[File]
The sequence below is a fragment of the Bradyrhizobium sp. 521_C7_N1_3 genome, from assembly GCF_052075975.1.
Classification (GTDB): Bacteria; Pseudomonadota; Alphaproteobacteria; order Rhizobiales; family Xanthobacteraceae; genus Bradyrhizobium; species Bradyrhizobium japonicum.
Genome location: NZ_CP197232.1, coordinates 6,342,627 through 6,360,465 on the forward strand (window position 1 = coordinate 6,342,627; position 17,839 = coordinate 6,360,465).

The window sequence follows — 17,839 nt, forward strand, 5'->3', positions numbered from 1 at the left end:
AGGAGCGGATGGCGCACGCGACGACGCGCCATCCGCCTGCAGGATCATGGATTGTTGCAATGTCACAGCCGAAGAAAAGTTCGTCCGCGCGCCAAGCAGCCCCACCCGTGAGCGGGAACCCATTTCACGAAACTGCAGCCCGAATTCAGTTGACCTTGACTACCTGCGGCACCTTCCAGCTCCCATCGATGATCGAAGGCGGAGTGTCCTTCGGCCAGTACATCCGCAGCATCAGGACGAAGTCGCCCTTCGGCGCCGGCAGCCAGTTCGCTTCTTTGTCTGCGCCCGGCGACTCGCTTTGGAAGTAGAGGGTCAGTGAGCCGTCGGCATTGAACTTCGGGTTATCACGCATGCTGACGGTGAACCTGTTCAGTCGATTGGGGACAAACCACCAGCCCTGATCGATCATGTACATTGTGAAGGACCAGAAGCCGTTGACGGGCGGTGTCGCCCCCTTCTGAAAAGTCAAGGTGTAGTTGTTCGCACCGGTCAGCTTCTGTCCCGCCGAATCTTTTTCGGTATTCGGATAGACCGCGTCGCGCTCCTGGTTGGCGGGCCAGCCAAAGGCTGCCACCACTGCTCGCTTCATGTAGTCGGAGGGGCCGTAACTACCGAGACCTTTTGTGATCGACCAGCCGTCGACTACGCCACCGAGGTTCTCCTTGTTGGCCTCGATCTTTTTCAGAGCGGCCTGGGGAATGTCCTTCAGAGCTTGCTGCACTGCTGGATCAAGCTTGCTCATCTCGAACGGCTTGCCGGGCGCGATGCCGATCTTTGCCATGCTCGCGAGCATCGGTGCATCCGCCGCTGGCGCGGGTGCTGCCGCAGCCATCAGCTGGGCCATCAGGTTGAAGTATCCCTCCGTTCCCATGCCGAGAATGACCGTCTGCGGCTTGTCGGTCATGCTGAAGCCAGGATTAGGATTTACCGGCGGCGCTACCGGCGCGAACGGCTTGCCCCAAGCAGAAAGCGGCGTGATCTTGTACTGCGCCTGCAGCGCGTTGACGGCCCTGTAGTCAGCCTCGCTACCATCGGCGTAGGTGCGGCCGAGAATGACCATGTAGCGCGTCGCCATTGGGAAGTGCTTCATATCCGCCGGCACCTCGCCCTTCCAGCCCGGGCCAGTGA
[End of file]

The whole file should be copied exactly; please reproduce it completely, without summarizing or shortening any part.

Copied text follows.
The sequence below is a fragment of the Bradyrhizobium sp. 521_C7_N1_3 genome, from assembly GCF_052075975.1.
Classification (GTDB): Bacteria; Pseudomonadota; Alphaproteobacteria; order Rhizobiales; family Xanthobacteraceae; genus Bradyrhizobium; species Bradyrhizobium japonicum.
Genome location: NZ_CP197232.1, coordinates 6,342,627 through 6,360,465 on the forward strand (window position 1 = coordinate 6,342,627; position 17,839 = coordinate 6,360,465).

The window sequence follows — 17,839 nt, forward strand, 5'->3', positions numbered from 1 at the left end:
AGGAGCGGATGGCGCACGCGACGACGCGCCATCCGCCTGCAGGATCATGGATTGTTGCAATGTCACAGCCGAAGAAAAGTTCGTCCGCGCGCCAAGCAGCCCCACCCGTGAGCGGGAACCCATTTCACGAAACTGCAGCCCGAATTCAGTTGACCTTGACTACCTGCGGCACCTTCCAGCTCCCATCGATGATCGAAGGCGGAGTGTCCTTCGGCCAGTACATCCGCAGCATCAGGACGAAGTCGCCCTTCGGCGCCGGCAGCCAGTTCGCTTCTTTGTCTGCGCCCGGCGACTCGCTTTGGAAGTAGAGGGTCAGTGAGCCGTCGGCATTGAACTTCGGGTTATCACGCATGCTGACGGTGAACCTGTTCAGTCGATTGGGGACAAACCACCAGCCCTGATCGATCATGTACATTGTGAAGGACCAGAAGCCGTTGACGGGCGGTGTCGCCCCCTTCTGAAAAGTCAAGGTGTAGTTGTTCGCACCGGTCAGCTTCTGTCCCGCCGAATCTTTTTCGGTATTCGGATAGACCGCGTCGCGCTCCTGGTTGGCGGGCCAGCCAAAGGCTGCCACCACTGCTCGCTTCATGTAGTCGGAGGGGCCGTAACTACCGAGACCTTTTGTGATCGACCAGCCGTCGACTACGCCACCGAGGTTCTCCTTGTTGGCCTCGATCTTTTTCAGAGCGGCCTGGGGAATGTCCTTCAGAGCTTGCTGCACTGCTGGATCAAGCTTGCTCATCTCGAACGGCTTGCCGGGCGCGATGCCGATCTTTGCCATGCTCGCGAGCATCGGTGCATCCGCCGCTGGCGCGGGTGCTGCCGCAGCCATCAGCTGGGCCATCAGGTTGAAGTATCCCTCCGTTCCCATGCCGAGAATGACCGTCTGCGGCTTGTCGGTCATGCTGAAGCCAGGATTAGGATTTACCGGCGGCGCTACCGGCGCGAACGGCTTGCCCCAAGCAGAAAGCGGCGTGATCTTGTACTGCGCCTGCAGCGCGTTGACGGCCCTGTAGTCAGCCTCGCTACCATCGGCGTAGGTGCGGCCGAGAATGACCATGTAGCGCGTCGCCATTGGGAAGTGCTTCATATCCGCCGGCACCTCGCCCTTCCAGCCCGGGCCAGTGA